hollyhock house, frank lloyd wright’s first los angeles commission, reopens to the public


hollyhock house reopens with restored outdoor spaces

 

Frank Lloyd Wright’s first Los Angeles commission, the Hollyhock House, reopens with self-guided tours starting Thursday, 18 August, 2022. Built between 1919 and 1921, this iconic example of California Modernism was designed as an ode to the state’s freedom and natural beauty. Hollyhock House is also LA’s one-and-only UNESCO World Heritage site (discover all eight Wright sites inscribed to the UNESCO World Heritage List here). Designed for Aline Barnsdall, an oil heiress, this house was intended to be the centerpiece of a 36-acre arts complex, which was only partially realized. The property, which is owned by the City of Los Angeles and operated by the Department of Cultural Affairs, is reopening its doors for the first time since the covid-19 pandemic began, offering unprecedented access to the site’s restored outdoor spaces. hollyhock house, frank lloyd wright’s first los angeles commission, reopens to the public
Hollyhock House (constructed 1918-1921, Los Angeles, California) | all images courtesy of Hollyhock House
image by Joshua White Photography

 

 

Frank Lloyd Wright’s first Los Angeles commission

 

A stage producer and passionate supporter of the arts, Aline Barnsdall first approached Frank Lloyd Wright in 1915 not to build a house but a theater. When she purchased Olive Hill, a 36-acre mount on Hollywood’s eastern edge, in 1919, the commission grew to include plans for the theater, a cinema, artist residences, commercial shops, two guest houses, and a residence for Barnsdall. According to the history of the Hollyhock House, for the home’s design, Barnsdall asked Wright to incorporate her favorite flower, the hollyhock, which can be seen in cast stonework, art glass, furniture and textiles. Drawing from building precedents native to the Southwest – the Pre-Hispanic and the Pueblo – Wright’s proposal introduced a new regional expression, which he called California Romanza. ‘Now, with a radical client like Miss Barnsdall, a site like Olive Hill, a climate like California, an architect head on for freedom, something had to happen… So this Romanza of California came out on Olive Hill,’ writes the american architect in ‘Frank Lloyd Wright: An Autobiography, 1943’.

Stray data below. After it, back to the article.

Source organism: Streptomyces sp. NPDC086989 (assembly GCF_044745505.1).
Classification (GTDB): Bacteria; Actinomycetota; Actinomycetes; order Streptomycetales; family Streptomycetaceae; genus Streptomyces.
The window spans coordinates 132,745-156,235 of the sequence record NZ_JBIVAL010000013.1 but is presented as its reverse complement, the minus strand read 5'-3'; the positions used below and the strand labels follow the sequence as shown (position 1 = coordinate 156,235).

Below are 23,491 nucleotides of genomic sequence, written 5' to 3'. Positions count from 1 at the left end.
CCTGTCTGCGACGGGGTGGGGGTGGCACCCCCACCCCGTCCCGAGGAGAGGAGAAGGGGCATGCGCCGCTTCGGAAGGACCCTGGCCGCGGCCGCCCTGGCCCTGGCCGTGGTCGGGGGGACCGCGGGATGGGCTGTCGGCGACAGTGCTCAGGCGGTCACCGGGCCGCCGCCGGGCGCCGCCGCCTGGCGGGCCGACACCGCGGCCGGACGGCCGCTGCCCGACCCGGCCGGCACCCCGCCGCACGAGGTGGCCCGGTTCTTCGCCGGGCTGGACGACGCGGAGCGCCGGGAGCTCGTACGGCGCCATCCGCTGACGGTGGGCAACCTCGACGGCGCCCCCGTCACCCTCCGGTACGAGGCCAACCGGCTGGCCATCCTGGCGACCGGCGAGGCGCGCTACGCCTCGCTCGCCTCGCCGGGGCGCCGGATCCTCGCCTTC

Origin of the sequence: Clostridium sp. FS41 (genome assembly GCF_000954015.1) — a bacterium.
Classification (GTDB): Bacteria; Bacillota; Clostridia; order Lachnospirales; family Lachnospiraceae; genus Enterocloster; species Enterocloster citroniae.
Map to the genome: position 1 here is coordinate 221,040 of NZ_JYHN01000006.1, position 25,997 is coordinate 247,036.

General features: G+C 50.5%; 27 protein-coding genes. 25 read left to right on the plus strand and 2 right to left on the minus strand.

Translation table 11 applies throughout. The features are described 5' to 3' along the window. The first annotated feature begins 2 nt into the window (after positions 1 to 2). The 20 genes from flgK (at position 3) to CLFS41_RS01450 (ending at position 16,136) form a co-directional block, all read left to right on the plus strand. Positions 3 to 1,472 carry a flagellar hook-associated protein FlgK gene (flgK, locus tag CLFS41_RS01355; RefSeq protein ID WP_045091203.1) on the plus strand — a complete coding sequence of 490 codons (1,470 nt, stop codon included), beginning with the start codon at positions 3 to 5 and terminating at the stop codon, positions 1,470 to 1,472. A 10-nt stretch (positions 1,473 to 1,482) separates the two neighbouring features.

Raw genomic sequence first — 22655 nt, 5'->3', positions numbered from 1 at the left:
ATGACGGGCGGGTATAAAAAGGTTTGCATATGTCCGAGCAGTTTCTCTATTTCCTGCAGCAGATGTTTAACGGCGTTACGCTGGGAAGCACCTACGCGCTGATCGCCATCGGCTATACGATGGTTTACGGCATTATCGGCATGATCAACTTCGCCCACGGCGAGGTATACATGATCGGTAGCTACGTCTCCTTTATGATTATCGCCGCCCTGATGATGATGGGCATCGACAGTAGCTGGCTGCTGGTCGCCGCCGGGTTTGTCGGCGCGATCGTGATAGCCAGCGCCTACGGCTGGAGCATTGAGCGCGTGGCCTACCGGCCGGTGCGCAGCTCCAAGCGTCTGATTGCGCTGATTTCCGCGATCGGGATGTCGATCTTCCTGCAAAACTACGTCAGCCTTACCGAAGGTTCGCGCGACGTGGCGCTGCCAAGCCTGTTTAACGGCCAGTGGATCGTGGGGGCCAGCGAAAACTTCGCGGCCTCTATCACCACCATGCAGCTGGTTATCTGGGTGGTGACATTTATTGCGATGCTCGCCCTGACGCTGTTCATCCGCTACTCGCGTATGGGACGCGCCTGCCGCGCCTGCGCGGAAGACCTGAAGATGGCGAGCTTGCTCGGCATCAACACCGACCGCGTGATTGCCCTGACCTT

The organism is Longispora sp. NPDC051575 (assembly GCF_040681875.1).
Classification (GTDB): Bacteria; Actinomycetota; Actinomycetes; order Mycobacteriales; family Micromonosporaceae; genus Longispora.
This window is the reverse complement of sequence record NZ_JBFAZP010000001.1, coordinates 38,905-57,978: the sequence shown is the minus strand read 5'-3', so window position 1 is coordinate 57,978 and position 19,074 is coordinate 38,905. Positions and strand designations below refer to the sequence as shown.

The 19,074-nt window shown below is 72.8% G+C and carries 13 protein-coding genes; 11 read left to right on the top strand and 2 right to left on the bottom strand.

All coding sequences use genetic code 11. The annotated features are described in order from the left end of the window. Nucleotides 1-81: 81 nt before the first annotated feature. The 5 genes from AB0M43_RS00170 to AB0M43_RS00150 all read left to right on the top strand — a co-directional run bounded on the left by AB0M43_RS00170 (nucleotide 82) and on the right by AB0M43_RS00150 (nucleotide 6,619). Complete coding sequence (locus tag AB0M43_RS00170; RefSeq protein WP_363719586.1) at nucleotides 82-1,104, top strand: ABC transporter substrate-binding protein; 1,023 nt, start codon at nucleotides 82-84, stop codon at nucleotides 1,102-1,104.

The project was only partially realized, and by 1921 Wright had built only the main house and two guest houses. In 1927, Barnsdall gave Hollyhock House, 12 acres, and the Residence A guest house to the City of Los Angeles. Now with two Wright-designed houses, the Municipal Art Gallery, a theater, and art centers (all operated by the City’s Department of Cultural Affairs), Barnsdall Park has become the dynamic arts park that Aline Barnsdall had envisioned. On July 10, 2019, Hollyhock House was inscribed on the UNESCO World Heritage List as part of ‘The 20th-Century Architecture of Frank Lloyd Wright,’ which includes eight sites spanning 50 years of Wright’s career.

 

hollyhock house, frank lloyd wright’s first los angeles commission, reopens to the public
image by Paul Cozzi

hollyhock house, frank lloyd wright’s first los angeles commission, reopens to the publicimage by Joshua White Photography

hollyhock house, frank lloyd wright’s first los angeles commission, reopens to the public
the east facade of Hollyhock House with its semicircular pool | photo by Joshua White Photography



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